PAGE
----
@Gef the Talking Mongoose One of my favorite books, THINGS THAT GO BUMP IN THE NIGHT, a collection of upstate new york ghost stories from the 1950's, includes this passage:
"One American of Italian origin tells of a woodsman he knew who saw a ghost bulldog once, with the face and mustache of a friend of his who had recently been killed nearby."
But if you are at all interested in lots of quirky supernatural happenings, I can't recommend this book enough.
Not my story, but happened to a family friend... She had been widowed for a few years and was dating someone new, thinking about selling the house she and her deceased husband had lived in and moving in with the new guy. While she was in the office one night, she heard the printer turn on and one sheet of paper came rolling out with a tiny heart printed in the corner. She believes it was him saying that it was okay for her to move forward.
@Mackenzie Kelly@facebook Hello-- I saw your comment and wanted to tell you about freeze-drying. I swear, i'm not stalking this thread! I was just showing a friend the post and saw there were comments. Anyhoo, freeze-drying: Have you ever had Astronaut Ice Cream (it's delicious!) or freeze-dried fruit? Well, if you can eat something freeze-dried, so can pests. Freeze-drying removes all moisture from the specimen and is a quick way of 'preserving' them, but in now way makes up for the removal of all fat, flesh, muscle and then the tanning of the skin. In a perfect, temperature controlled, low-light condition it would work fine for a time and can certainly give you quick results, however any re-introduction of moisture or exposure to pests and you can kiss your piece of taxidermy goodbye. Over time (and this is how we have to look at it at the museum) the specimen is at risk. I know there are taxidermists out there using this technique but I'm guessing they're using it mostly for small pieces that they can transfer to a freezer or treat quickly should a pest situation pop up. I did look into this technique a bit in the past, but ultimately felt that I wanted to stick with more manual, but long-term techniques. I hope this answers some questions and thanks for reading :)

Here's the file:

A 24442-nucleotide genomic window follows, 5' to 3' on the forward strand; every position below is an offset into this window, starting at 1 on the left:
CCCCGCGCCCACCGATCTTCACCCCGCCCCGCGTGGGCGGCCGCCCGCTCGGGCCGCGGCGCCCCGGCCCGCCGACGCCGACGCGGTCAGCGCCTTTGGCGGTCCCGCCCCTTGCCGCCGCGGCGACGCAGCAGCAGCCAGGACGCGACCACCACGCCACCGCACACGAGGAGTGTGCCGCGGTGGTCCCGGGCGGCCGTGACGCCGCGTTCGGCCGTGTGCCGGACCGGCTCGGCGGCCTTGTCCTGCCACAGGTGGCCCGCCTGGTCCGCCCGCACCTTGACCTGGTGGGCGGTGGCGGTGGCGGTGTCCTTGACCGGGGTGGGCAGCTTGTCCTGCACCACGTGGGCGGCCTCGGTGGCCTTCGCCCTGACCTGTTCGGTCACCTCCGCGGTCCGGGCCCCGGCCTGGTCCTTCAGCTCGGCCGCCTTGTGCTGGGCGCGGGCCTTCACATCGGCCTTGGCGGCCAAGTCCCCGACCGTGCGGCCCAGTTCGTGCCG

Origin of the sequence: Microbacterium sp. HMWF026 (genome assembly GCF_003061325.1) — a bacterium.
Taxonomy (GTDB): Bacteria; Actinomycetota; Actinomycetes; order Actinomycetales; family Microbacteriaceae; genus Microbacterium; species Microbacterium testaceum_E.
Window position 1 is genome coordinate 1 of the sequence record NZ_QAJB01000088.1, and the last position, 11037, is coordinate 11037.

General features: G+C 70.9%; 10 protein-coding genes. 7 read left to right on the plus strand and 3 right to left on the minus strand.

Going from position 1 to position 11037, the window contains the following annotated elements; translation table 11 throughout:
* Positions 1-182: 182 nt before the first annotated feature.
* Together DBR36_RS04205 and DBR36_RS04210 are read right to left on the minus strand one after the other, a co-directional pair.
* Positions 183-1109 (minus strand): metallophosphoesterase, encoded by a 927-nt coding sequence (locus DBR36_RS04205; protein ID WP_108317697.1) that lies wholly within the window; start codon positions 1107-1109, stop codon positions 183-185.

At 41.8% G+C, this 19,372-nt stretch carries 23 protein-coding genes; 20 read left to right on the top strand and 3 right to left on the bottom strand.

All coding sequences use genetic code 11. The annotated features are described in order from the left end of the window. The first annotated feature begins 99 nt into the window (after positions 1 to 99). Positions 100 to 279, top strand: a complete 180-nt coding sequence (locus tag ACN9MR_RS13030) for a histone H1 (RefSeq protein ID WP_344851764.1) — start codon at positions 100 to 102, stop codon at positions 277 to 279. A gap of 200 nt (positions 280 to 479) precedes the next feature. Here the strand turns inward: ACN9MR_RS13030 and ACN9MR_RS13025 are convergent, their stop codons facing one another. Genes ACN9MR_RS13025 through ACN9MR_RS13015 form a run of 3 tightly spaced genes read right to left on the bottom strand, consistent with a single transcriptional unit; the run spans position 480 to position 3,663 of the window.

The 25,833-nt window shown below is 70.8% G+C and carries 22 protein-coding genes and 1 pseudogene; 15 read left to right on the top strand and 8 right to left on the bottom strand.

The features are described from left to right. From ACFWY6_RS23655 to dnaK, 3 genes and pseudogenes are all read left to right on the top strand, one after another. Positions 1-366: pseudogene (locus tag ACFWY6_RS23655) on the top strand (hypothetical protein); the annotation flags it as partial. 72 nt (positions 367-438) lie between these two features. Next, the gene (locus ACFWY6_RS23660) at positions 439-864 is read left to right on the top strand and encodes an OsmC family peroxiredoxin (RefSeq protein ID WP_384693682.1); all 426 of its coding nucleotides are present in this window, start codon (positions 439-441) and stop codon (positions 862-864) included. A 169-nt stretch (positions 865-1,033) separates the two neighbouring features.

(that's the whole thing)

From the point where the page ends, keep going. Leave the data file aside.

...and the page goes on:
If this piece is indicative of what the next era of The Hairpin is going to be like then THAT IS AMAZING.
I will probably never, ever do or buy taxidermy, but my life is ever so slightly richer for having read this conversation with someone who does. Thanks.
I hear that apple cider donuts have this same effect.
By Jazmine on The White Beauty Myth
@idrathernot no bullshit around these parts
(Thanks for getting rid of that awful racism-denial comment! Much appreciated, eds.)
@frigwiggin There is almost no reference I love more than one to the swallows at Capistrano.
I haven't skulked around these parts in many a day, but I think I shall return again, like the swallows to Capistrano. Welcome, Haley!